International companies that sourced garments from five factories operating in the Rana Plaza building are not contributing enough to the financial trust fund set up to support survivors and the families of those who died, Human Rights Watch said.
According to the Bangladesh government, more than 1,100 people died and about 2,500 were rescued from the disaster when the building collapsed April 24, 2013.
The target for the fund, chaired by the International Labour Organization (ILO), is $40 million, but only $15 million has been raised so far.
On Tuesday, the government announced that victims would receive their first payments of $645 each from the fund.
Survivors and relatives told Human Rights Watch that they continue to suffer from life-changing injuries, psychological trauma and a loss of income.
Some said they were struggling to feed their families and send their children to school. Survivors also told Human Rights Watch of the poor working conditions in the factories prior to the collapse.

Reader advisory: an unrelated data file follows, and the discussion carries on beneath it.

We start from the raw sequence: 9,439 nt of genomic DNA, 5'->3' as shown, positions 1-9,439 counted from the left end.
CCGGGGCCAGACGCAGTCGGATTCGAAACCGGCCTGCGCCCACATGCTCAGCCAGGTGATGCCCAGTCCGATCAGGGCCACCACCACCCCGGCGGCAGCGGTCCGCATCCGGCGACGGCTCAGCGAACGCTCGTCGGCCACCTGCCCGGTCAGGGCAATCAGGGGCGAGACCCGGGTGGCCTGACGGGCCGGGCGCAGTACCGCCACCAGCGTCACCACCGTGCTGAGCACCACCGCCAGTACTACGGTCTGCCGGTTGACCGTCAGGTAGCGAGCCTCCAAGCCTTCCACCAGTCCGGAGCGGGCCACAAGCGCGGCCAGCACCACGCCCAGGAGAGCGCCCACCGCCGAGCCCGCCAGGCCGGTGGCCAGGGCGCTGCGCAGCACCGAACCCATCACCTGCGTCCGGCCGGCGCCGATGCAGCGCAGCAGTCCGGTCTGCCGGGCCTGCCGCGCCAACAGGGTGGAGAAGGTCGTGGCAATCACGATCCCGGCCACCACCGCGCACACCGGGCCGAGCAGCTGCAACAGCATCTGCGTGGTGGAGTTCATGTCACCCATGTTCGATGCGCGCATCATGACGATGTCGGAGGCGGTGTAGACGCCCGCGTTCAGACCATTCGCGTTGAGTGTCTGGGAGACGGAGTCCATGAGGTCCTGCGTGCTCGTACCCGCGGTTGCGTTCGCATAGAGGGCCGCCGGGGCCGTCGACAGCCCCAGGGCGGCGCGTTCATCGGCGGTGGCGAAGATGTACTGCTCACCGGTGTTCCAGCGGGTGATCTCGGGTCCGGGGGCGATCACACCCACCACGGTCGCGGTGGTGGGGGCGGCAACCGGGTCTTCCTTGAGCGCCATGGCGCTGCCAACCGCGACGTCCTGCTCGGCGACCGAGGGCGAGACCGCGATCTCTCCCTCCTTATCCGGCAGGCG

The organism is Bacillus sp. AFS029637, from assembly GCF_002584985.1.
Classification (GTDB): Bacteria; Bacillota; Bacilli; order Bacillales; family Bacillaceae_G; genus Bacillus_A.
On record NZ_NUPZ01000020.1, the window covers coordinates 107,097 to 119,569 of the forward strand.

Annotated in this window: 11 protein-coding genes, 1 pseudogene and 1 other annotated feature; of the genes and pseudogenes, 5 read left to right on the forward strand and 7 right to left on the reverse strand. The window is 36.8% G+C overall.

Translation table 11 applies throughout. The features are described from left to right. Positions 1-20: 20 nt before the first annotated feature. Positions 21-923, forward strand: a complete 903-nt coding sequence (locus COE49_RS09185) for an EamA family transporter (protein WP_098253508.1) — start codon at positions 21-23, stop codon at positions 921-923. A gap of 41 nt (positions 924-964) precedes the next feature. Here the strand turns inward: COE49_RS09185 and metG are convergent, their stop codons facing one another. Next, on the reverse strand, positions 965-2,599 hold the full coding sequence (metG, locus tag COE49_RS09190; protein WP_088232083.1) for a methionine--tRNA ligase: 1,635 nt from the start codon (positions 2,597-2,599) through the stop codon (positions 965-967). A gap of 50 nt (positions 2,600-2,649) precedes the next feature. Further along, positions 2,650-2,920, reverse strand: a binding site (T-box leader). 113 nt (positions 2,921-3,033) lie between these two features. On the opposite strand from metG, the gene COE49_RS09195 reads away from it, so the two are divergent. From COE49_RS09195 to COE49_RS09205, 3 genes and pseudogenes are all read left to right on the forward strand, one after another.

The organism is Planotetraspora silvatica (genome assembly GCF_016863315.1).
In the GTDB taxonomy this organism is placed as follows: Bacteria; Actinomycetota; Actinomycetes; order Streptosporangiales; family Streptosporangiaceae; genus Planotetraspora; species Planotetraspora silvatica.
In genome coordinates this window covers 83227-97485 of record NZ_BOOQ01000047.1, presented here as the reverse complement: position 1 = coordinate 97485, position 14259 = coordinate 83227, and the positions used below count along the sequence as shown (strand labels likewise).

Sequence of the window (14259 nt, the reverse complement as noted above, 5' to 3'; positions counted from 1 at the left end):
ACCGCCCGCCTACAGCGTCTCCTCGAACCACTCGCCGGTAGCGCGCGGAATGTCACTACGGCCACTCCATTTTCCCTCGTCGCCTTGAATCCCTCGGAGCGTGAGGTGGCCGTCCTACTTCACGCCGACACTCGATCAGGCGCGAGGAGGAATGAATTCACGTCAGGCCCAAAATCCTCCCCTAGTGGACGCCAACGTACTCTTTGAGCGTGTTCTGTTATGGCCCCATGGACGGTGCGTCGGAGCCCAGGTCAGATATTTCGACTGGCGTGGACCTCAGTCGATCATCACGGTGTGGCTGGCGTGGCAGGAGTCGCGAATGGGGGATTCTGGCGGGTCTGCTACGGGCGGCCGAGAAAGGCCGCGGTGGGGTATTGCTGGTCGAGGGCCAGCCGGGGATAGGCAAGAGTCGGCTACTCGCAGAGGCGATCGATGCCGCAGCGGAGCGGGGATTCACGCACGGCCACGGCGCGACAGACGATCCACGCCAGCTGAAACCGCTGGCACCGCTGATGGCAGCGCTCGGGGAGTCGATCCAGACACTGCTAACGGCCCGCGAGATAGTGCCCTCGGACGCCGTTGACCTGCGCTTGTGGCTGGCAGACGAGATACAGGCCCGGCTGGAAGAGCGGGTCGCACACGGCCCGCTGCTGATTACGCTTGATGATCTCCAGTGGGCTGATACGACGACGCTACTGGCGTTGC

The eight-story building housed factories supplying garments to major brands in the US and Europe.
“One year after Rana Plaza collapsed, far too many victims and their families are at serious risk of destitution,” said Phil Robertson, deputy Asia director at Human Rights Watch.
“International garment brands should be helping the injured and the dependents of dead workers who manufactured their clothes.”
Of the $15 million raised for the fund so far, a single firm, Primark, has donated $8 million, according to the fund’s website.
Some companies that were not doing business with Rana Plaza have also contributed to the fund.
By contrast, 15 brands whose clothing and brand labels were found in the rubble of the factory by journalists and labour activists have not paid into the fund.
The fund will establish a systematic and transparent claims process so that all victims, their families, and dependents will receive the long-term support they need.